of States insurrection exists: Now, therefore, be it known that I, Abraham Lincoln, President of the United States of America, do hereby declare and proclaim that the States of South-Carolina, Florida, Georgia, Alabama, Louisiana, Texas, Mississippi, Arkansas, Tennessee, North-Carolina, and the State of Virginia, except the following counties, Hancock, Brooke, Ohio, Marshall, Wetzel, Marion, Monongalia, Preston, Taylor, Pleasants, Tyler, Ritchie, Doddridge, Harrison, Wood, Jackson, Wirt, Roane, Calhoun, Gilmer, Barbour, Tucker, Lewis, Braxton, Upshur, Randolph, Mason, Putnam, Kanawha, Clay, Nicholas, Cabell, Wayne, Boone, Logan, Wyoming, Webster, Fayette, and Raleigh, are now in insurrection and rebellion, and by reason thereof the civil authority of the United States is obstructed so that the provisions of the Act to provide increased revenue from imports to pay the interest on the public debt, and for other purposes, approved August fifth, eighteen hundred and sixty-one, cannot
ceived information of a character to leave no doubt upon the subject that the united rebel forces in Western Arkansas, at least twenty-five thousand strong, under the command of Hindman, a Major-General in their service — with Marmaduke, Parsons, Roane, Frost, Shoup, Fagan, and others as brigadiers — were preparing to march upon him from a point midway between Van Buren and Cane Hill, and that they might be looked for at any day; the distance from their position to the latter point being not tog up like dogs! Ambitious, unprincipled, and vindictive as he is, it is not to be questioned that Hindman is a man of a high order of ability and of great resources. Not all of his half a dozen or more brigadiers united — though Marmaduke and Roane, and Parsons and Frost are of the number (and were here in the battle)--could have gotten together, and kept together, an army of men such as he has, and supplied them with arms. In the writer's opinion, he (Hindman) is, in every quality that go<
tian, who fell mortally wounded in the charge of the thirtieth; Adjutant Williams, Captain Fauntleroy, Captain Saunders, Captain Rice, Captain Roy, Captain Jett, Captain Healy, Captain Lawson, and Captain Alexander, and Lieutenants Brockenbrough, Roane, Reynolds, Davis, Healy, and Street; particularly Captain Fauntleroy and Lieutenants Brockenbrough and Roane. The General's attention is also called to the following named non-commissioned officers and privates: Sergeant-Major Mallory; Color-SRoane. The General's attention is also called to the following named non-commissioned officers and privates: Sergeant-Major Mallory; Color-Sergeant Fauntleroy; Corporal Micon, company A; private Nicholson, company C; and Costenbader, company E. The following are names of non-commissioned officers and privates honorably mentioned by their Captains: Company A. Privates Ruffin Starke, E. T. Smith, Robert Carter, R. H. Dunmead, A. F. Allen. Company C. Private Thomas Thurston. Company D. Privates Archibald Brooks, G. E. Minor, Reuben L. Dyke, G. Shackleford, and Burwell Mitchell. Company G. William T. Garrettes, J. W. Carter,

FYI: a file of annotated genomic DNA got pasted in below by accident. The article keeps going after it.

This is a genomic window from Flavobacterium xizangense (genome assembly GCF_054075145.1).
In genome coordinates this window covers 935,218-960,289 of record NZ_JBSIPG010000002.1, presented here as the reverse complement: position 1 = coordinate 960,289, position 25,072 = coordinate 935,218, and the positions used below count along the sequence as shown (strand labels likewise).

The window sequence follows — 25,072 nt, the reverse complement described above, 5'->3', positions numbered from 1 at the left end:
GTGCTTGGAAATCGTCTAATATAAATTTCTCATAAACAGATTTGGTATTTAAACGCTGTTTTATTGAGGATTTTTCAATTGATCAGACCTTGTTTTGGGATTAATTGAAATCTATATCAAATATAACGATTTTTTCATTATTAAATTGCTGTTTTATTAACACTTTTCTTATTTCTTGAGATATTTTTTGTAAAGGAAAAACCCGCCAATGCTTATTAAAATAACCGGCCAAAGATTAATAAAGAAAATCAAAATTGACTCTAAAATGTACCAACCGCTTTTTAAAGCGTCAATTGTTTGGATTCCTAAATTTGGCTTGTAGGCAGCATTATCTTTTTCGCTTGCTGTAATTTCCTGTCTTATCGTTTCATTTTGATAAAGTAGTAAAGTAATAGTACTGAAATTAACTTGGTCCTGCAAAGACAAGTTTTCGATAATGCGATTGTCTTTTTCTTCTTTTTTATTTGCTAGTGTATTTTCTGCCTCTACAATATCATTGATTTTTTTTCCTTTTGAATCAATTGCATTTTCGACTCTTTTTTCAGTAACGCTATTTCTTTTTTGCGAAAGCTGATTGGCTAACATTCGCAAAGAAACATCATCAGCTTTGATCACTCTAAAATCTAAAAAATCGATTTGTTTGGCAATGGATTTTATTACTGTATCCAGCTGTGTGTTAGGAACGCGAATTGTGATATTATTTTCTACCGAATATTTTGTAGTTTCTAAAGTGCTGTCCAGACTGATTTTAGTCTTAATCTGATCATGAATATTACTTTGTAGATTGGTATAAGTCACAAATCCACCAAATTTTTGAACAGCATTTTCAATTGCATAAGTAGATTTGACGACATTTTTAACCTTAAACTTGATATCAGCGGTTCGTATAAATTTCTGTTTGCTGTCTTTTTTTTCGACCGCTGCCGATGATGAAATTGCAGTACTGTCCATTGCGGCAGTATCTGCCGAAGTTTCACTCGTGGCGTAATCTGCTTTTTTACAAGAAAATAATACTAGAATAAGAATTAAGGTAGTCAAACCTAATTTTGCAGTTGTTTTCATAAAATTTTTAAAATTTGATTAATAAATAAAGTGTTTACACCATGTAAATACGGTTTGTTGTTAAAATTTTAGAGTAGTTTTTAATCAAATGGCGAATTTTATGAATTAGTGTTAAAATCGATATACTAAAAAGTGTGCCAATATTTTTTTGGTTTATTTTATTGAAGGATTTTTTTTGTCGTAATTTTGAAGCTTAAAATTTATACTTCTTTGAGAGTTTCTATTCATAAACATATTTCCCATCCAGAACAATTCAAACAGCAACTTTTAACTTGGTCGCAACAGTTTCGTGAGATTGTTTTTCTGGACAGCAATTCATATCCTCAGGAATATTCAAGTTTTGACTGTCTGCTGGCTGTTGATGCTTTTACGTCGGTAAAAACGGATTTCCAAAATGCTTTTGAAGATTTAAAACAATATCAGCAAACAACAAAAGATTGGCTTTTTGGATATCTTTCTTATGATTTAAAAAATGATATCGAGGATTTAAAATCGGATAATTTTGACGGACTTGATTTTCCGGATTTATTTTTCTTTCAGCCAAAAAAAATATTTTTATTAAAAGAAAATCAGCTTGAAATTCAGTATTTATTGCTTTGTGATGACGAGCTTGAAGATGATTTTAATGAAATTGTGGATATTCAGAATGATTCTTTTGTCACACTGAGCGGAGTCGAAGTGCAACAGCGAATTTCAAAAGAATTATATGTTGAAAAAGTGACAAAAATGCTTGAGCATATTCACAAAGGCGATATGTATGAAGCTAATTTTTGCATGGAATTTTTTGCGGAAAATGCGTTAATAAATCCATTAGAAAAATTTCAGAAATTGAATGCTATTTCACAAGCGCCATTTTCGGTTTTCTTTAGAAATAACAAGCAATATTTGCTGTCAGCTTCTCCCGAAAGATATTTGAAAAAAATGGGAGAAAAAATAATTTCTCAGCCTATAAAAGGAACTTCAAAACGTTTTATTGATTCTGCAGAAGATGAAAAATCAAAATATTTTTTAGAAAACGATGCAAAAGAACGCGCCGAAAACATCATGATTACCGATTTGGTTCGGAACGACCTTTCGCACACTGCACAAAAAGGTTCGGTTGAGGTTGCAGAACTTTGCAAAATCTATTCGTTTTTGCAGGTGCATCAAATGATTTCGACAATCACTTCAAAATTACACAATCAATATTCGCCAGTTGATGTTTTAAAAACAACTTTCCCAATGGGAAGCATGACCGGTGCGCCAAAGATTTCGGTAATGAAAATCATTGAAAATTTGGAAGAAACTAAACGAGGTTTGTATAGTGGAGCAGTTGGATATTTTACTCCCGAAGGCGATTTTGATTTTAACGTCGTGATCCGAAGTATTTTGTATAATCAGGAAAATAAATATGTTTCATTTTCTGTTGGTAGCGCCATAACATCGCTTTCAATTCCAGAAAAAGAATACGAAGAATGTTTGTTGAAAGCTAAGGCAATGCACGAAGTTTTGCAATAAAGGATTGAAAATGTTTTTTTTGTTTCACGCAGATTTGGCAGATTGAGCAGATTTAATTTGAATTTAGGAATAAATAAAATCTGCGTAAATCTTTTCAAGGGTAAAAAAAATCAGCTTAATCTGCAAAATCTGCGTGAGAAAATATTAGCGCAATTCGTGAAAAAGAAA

John McCausland was given similar duties in the valley of the Kanawha, and Col. C. Q. Tompkins, of Charleston, was assigned to command. Col. George Porterfield was directed to repair to Grafton and select positions for the troops in that section so as to cover the points liable to attack. The call for troops to assemble at Grafton was made on the counties of Braxton, Lewis, Harrison, Monongahela, Taylor, Barbour, Upshaw, Tucker, Mason, Randolph and Preston. The volunteers from Wood, Wirt, Roane, Calhoun, Gilmer, Ritchie, Pleasant and Doddridge were to rendezvous at Parkersburg. Lieuts. J. G. Gittings and W. E. Kemble were ordered to report to Porterfield for duty. Col. Jubal A. Early was ordered to Lynchburg to organize and command the forces at that point, and Col. Thomas J. Jackson, who was at Harper's Ferry, was notified to watch the threatening movements of the enemy, to occupy and use the Baltimore & Ohio railroad and the Chesapeake & Ohio canal. Lieut.-Col. John Echols was
duty in the Potomac district, in command of a brigade of Georgia regiments subsequently under George T. Anderson, until January, 1862, when he was put in command of the army of Pensacola, relieving General Bragg. On March 3d he assumed command of the department of Alabama and West Florida, with headquarters at Mobile. In April, being promoted brigadier-general, he was assigned to command of a division of the army at Corinth under General Van Dorn, including the brigades of Rust, Maury and Roane, and in June he was put in command of Hindman's division. Later he was in charge at Chattanooga, and in September was stationed at Knoxville in command of the department of East Tennessee. From December 4, 1862, until March 4, 1864, he commanded the department of Western Virginia, with headquarters at Dublin, Va., and in general charge of the operations in defense of the Virginia & Tennessee railroad and the salt mines. Subsequently he was in command of the department of South Carolina,